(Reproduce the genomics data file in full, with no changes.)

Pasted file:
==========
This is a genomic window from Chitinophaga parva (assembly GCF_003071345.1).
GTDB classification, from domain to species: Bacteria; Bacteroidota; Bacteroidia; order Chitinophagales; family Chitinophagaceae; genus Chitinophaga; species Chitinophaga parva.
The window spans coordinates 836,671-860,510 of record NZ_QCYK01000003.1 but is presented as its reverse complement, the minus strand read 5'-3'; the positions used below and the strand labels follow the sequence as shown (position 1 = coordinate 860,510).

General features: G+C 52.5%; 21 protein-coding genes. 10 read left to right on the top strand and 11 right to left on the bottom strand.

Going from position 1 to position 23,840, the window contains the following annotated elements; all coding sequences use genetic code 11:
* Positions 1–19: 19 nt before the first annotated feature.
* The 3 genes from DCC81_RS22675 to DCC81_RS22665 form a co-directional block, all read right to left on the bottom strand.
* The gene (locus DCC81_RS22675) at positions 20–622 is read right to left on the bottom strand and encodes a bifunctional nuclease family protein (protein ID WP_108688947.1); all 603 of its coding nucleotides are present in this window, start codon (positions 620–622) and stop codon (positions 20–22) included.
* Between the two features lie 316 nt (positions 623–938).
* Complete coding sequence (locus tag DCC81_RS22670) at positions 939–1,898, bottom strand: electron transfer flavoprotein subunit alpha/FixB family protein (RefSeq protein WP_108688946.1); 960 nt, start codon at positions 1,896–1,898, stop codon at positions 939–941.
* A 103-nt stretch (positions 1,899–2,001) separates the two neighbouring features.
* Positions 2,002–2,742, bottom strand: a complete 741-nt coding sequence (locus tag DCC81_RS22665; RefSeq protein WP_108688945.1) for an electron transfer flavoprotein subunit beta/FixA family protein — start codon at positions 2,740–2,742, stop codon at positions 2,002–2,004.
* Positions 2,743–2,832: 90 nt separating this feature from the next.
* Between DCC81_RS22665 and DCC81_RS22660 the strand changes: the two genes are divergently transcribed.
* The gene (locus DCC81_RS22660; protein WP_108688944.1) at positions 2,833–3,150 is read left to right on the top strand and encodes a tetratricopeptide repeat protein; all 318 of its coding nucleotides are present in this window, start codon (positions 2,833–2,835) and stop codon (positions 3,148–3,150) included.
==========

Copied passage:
This is a genomic window from Chitinophaga parva (assembly GCF_003071345.1).
GTDB classification, from domain to species: Bacteria; Bacteroidota; Bacteroidia; order Chitinophagales; family Chitinophagaceae; genus Chitinophaga; species Chitinophaga parva.
The window spans coordinates 836,671-860,510 of record NZ_QCYK01000003.1 but is presented as its reverse complement, the minus strand read 5'-3'; the positions used below and the strand labels follow the sequence as shown (position 1 = coordinate 860,510).

General features: G+C 52.5%; 21 protein-coding genes. 10 read left to right on the top strand and 11 right to left on the bottom strand.

Going from position 1 to position 23,840, the window contains the following annotated elements; all coding sequences use genetic code 11:
* Positions 1–19: 19 nt before the first annotated feature.
* The 3 genes from DCC81_RS22675 to DCC81_RS22665 form a co-directional block, all read right to left on the bottom strand.
* The gene (locus DCC81_RS22675) at positions 20–622 is read right to left on the bottom strand and encodes a bifunctional nuclease family protein (protein ID WP_108688947.1); all 603 of its coding nucleotides are present in this window, start codon (positions 620–622) and stop codon (positions 20–22) included.
* Between the two features lie 316 nt (positions 623–938).
* Complete coding sequence (locus tag DCC81_RS22670) at positions 939–1,898, bottom strand: electron transfer flavoprotein subunit alpha/FixB family protein (RefSeq protein WP_108688946.1); 960 nt, start codon at positions 1,896–1,898, stop codon at positions 939–941.
* A 103-nt stretch (positions 1,899–2,001) separates the two neighbouring features.
* Positions 2,002–2,742, bottom strand: a complete 741-nt coding sequence (locus tag DCC81_RS22665; RefSeq protein WP_108688945.1) for an electron transfer flavoprotein subunit beta/FixA family protein — start codon at positions 2,740–2,742, stop codon at positions 2,002–2,004.
* Positions 2,743–2,832: 90 nt separating this feature from the next.
* Between DCC81_RS22665 and DCC81_RS22660 the strand changes: the two genes are divergently transcribed.
* The gene (locus DCC81_RS22660; protein WP_108688944.1) at positions 2,833–3,150 is read left to right on the top strand and encodes a tetratricopeptide repeat protein; all 318 of its coding nucleotides are present in this window, start codon (positions 2,833–2,835) and stop codon (positions 3,148–3,150) included.